One lesson I learned as a young woman is one that has stayed with me, and which has guided my choices on whether to delve deeper or not. You know, do I ask whether something I’m wearing looks nice? Or what hubby thinks of some other aspect of my person? Or even something about my stories, if I’m still working on something. Anything intensely personal which may sting if criticized. The lesson, or realization, is that if I think it will hurt to hear a negative answer, then I don’t ask the question. I keep my mouth shut. That way neither of us are put into an awkward situation when we want to share honestly with each other.

When my dear father started living with us (he did so for 17 years), he asked me to not tell my hubby something my dad had said about my husband. Since it concerned my hubby, I wanted to make clear to my dad that his unkind words were not appreciated. My response was, we tell each other everything. We are a team, partners in our married life. We are honest with each other to the best of our abilities. The message was hopefully clear to him. I do not keep secrets from my husband. Besides that, I could see how condoning or encouraging my dad to tell me such things would put me in the middle between the two men in my life. Not a place I ever wanted to be, even though there were many times I did find myself right smack dab in the middle. But that’s another story…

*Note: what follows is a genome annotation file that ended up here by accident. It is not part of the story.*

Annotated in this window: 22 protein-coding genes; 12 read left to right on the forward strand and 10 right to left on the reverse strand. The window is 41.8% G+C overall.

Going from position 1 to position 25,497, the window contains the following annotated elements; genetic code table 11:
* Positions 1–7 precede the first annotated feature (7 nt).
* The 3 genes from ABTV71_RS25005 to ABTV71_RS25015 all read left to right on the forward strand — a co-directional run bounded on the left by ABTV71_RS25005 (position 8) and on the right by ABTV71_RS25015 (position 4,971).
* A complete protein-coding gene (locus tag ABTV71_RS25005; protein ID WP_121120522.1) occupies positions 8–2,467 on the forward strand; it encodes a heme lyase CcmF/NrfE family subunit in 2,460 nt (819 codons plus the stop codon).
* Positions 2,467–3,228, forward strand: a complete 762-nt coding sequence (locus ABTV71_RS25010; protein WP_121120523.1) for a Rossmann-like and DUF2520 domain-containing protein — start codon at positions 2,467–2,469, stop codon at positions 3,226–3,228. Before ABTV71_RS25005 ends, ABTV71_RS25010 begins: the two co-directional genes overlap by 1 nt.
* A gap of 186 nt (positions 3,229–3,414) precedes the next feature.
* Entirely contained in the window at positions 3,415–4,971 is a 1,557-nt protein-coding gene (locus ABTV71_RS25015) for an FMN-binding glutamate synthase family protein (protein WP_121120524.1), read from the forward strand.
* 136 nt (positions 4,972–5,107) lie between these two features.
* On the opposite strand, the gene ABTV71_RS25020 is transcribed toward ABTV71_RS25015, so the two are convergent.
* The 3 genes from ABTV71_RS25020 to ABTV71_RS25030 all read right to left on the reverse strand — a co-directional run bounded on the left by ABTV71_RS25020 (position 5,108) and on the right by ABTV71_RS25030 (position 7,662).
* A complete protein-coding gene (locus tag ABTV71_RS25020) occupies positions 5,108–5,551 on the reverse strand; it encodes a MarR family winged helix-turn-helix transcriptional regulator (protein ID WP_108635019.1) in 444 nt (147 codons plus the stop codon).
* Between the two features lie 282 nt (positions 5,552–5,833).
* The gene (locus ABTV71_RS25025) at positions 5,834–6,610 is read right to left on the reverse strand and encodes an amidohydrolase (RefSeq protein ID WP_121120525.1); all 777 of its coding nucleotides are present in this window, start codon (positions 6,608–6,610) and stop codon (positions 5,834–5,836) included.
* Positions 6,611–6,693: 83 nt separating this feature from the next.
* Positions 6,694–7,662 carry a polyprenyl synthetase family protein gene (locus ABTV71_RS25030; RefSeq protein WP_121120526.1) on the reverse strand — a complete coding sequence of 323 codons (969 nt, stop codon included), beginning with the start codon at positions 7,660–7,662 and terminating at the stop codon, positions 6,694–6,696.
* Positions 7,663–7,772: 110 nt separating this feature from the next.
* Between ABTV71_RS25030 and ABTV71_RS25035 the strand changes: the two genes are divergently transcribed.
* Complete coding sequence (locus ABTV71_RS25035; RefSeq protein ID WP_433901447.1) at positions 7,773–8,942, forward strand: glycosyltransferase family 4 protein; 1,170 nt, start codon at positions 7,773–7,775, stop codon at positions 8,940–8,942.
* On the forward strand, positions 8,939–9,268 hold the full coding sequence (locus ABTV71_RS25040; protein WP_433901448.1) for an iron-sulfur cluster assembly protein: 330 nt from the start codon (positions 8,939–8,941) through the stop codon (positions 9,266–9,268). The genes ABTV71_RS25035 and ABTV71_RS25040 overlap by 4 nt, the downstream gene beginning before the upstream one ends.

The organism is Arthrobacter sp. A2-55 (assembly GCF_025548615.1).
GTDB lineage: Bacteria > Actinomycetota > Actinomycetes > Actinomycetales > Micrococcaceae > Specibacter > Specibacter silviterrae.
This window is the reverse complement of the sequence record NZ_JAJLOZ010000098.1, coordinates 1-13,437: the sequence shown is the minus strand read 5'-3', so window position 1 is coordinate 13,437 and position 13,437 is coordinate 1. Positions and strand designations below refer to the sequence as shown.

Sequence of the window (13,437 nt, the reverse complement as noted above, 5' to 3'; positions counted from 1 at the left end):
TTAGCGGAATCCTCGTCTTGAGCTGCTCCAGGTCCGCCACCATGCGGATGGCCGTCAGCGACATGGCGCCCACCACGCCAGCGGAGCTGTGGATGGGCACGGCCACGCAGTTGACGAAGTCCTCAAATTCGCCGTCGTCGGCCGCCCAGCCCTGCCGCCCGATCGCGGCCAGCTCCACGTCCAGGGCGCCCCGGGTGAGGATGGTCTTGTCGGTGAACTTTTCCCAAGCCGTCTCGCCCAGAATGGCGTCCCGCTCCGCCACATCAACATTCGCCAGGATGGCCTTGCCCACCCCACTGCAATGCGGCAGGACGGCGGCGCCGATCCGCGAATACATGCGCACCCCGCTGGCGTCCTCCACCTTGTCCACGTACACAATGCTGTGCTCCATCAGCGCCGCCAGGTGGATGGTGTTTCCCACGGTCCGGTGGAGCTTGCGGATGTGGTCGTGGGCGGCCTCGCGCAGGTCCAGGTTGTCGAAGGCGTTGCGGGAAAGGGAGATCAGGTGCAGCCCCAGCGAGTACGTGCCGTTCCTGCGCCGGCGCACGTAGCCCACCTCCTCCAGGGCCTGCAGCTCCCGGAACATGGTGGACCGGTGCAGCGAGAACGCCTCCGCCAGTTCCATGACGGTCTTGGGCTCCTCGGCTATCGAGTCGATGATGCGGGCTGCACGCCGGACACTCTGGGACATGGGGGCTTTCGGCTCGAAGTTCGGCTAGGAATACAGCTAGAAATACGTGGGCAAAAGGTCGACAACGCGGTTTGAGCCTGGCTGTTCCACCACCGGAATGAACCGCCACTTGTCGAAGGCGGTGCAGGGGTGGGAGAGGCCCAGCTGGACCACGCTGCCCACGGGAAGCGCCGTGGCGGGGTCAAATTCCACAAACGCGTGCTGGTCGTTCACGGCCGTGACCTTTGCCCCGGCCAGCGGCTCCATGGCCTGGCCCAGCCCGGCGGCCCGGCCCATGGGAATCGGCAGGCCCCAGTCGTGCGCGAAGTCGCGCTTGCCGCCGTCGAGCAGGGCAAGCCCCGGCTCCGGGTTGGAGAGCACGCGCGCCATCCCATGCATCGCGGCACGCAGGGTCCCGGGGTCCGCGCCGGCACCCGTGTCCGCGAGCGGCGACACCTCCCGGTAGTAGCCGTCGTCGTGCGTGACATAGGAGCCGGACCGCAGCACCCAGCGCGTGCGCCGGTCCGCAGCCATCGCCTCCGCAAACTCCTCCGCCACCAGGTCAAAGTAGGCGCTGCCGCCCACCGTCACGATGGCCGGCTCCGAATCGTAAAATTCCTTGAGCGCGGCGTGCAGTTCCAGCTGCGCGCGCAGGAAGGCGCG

While I am open and honest with my husband, I will not reveal a secret to him which doesn’t concern him. I value my friends and family and their privacy, so if they ask me to keep something in confidence then of course I will.  That’s not the same thing as hearing someone disparage my husband and then ask me to keep it to myself. The decision as to whether to tell my husband rests with me at that point.

It’s my firm belief that if two people in a relationship don’t feel comfortable sharing their day-to-day stuff, their decisions, their futures, their lives, then they probably shouldn’t stay together. Honesty seems to me to be the foundation of trust. If you’re not sure whether your partner is telling you the truth, can you trust them? Without trust, how can you relax and be yourself with the other person? The rest of the characteristics I’m talking about all rely on each other.

So, that’s why I included the arrow charm, with the imagery of being honest and true with your significant other, your spouse, even your friend. It’s also vital that you are honest with yourself. Understand the impact and the effect of the decisions you make, both for yourself and those you love. Note that decisions can be as small as what you’re going to drink with dinner or huge like where you’re searching for your next job. The first choice may have no impact on others, while the second one could have life-changing ripple effects.